Pragmatic Sanction of Bourges

The Pragmatic Sanction of Bourges, issued by King Charles VII of France, on 7 July 1438,[1] required a General Church Council, with authority superior to that of the papacy, to be held every ten years,[2] required election rather than appointment to ecclesiastical offices,[3] prohibited the pope from bestowing and profiting from benefices, and forbade appeals to the Roman Curia from places further than two days' journey from Rome. The Pragmatic Sanction further stipulated that interdict could not be placed on cities unless the entire community was culpable.[4] The king accepted many of the decrees of the Council of Basel without endorsing its efforts to coerce Pope Eugene IV.

Charles VII of France in a 1444 depiction.

The Catholic Church of France, in the eyes of some, declared administrative independence from the church in Rome. The Catholic Church of France suppressed the payment of annates to Rome and forbade papal intervention in the appointment of French prelates. While this resulted in a loss of papal power in France, the movement of conciliarists itself was divided. In 1449, the Council of Basel was dissolved, and the Concilliar movement suffered a nearly fatal blow.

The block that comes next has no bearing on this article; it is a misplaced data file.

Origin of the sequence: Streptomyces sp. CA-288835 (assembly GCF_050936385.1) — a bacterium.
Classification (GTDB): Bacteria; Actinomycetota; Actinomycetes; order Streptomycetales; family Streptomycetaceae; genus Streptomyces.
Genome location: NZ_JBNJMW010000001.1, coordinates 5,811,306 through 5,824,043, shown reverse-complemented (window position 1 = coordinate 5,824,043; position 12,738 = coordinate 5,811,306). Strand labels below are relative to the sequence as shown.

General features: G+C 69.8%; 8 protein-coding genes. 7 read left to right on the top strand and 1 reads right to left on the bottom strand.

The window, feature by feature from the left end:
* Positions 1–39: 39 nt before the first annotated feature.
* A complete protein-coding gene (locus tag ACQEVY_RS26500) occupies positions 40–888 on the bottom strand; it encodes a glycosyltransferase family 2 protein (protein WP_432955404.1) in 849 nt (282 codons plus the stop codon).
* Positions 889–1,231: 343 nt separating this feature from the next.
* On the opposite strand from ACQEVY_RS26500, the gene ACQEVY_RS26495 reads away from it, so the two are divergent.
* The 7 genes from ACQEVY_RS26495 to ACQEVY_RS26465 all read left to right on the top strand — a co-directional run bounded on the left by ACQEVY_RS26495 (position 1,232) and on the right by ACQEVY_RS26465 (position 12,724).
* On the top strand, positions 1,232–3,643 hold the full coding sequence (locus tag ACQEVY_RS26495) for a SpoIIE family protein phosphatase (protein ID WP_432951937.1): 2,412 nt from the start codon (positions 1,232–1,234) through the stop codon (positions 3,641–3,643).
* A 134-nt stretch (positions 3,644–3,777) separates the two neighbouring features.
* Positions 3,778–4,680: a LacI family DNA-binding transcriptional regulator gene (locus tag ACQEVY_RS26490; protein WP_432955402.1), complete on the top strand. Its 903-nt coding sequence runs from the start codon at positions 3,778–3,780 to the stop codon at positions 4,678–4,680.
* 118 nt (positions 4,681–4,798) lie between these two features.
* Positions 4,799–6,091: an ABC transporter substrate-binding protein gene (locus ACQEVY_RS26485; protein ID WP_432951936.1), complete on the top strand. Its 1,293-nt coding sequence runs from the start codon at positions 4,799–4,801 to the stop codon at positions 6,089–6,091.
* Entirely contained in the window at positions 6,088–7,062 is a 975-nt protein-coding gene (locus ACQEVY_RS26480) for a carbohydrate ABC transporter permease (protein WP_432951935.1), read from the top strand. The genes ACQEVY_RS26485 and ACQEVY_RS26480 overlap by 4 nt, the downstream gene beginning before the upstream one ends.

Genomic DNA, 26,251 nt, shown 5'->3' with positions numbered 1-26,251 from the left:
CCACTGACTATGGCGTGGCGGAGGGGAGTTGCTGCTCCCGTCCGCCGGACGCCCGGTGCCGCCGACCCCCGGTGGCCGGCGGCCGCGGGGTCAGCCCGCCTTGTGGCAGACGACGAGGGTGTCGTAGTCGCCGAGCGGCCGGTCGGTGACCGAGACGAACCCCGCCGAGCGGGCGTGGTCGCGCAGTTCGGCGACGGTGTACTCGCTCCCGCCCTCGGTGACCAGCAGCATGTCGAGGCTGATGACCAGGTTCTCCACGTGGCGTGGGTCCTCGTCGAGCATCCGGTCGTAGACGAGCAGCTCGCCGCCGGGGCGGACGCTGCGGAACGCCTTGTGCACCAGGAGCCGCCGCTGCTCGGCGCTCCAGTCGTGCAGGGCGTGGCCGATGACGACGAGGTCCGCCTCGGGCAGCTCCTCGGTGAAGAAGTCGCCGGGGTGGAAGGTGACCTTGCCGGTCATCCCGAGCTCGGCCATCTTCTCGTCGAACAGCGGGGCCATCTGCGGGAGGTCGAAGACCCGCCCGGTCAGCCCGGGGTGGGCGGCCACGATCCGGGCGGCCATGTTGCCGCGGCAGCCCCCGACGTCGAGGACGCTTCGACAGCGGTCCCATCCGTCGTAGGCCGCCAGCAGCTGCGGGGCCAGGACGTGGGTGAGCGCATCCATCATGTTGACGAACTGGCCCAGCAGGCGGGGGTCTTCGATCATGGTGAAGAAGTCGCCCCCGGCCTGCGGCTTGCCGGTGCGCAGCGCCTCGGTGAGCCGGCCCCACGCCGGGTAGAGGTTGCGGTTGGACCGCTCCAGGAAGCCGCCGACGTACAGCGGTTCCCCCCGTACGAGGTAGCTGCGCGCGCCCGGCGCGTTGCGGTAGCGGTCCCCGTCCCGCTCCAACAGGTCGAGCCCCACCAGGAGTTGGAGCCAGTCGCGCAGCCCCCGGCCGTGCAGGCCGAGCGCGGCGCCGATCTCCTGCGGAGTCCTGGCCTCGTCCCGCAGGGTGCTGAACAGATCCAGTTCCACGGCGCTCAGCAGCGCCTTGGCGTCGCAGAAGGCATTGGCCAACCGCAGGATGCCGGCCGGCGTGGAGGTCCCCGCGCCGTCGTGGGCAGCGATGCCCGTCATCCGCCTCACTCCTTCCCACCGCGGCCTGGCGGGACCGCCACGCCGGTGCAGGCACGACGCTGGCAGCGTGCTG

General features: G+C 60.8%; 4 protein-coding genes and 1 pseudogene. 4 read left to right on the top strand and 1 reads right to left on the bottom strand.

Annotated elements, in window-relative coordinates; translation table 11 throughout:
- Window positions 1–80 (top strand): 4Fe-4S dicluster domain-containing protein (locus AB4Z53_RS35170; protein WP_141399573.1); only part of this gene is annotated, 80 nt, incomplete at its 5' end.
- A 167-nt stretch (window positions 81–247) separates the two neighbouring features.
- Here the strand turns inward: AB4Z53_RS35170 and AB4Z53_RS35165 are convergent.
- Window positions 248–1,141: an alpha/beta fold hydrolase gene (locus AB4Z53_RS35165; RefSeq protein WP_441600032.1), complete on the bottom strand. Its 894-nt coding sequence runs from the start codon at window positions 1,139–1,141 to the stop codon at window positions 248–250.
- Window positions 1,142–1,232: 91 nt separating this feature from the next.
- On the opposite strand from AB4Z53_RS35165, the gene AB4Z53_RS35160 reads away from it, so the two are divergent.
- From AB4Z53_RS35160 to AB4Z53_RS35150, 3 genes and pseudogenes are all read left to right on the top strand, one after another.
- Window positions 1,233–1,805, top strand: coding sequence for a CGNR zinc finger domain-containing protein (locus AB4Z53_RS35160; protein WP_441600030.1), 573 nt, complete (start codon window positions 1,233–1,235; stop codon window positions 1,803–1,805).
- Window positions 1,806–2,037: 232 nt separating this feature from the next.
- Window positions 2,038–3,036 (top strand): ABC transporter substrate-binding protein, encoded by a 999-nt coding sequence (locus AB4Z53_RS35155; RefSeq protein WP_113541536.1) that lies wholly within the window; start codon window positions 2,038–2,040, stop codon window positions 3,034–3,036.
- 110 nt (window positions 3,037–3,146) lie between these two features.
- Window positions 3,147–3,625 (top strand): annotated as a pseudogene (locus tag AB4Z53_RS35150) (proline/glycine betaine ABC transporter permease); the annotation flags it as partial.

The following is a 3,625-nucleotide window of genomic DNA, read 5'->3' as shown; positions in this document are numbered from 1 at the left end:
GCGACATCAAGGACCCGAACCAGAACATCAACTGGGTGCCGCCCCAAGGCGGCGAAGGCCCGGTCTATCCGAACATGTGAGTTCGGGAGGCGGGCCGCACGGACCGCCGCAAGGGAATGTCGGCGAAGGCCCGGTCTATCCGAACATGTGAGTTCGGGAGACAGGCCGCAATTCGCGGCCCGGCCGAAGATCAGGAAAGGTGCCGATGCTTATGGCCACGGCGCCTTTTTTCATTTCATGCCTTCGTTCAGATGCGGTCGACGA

The popes, especially Pius II (r. 1458–64), lobbied the French clergy to the repeal of the Pragmatic Sanction,[5] and the French crown used promises of repeal as an inducement to the papacy to embrace policies favoring its interests, especially its military campaigns in the Italian peninsula.[6] The Pragmatic Sanction was eventually superseded by agreements made between the French crown and Rome, especially the 1516 Concordat of Bologna.[5]

See also



  1. ^ Stieber 1978, p. 40.
  2. ^ Knecht 2007, p. 75.
  3. ^ Müller 2021, p. 88.
  4. ^ Ehler & Morrall 1954, p. 134.
  5. ^ a b Wagner 2018, p. 11.
  6. ^ Knecht 1982, p. 52.


  • Ehler, Sidney Z.; Morrall, John B., eds. (1954). "IV: The Conciliar Period and the Age of Discovery". Church and State Through the Centuries: A Collection of historic documents with commentaries. Biblo and Tannen.
  • Knecht, Robert J. (1982). Francis I. Cambridge University Press.
  • Knecht, Robert J. (2007). The Valois: Kings of France 1328-1589. Bloomsbury Academic.
  • Müller, Annalena (2021). From the Cloister to the State: Fontevraud and the Making of Bourbon France, 1642-1100. Taylor & Francis.
  • Stieber, Joachim W. (1978). Pope Eugenius IV, the Council of Basel and the Secular and Ecclesiastical Authorities in the Empire: The Conflict Over Supreme Authority and Power in the Church. Brill.
  • Wagner, John A. (2018). Documents of the Reformation. ABC-CLIO.

Further reading

  • Noël Valois, Histoire de la Pragmatique sanction de Bourges sous Charles VII (Paris: Picard, 1906).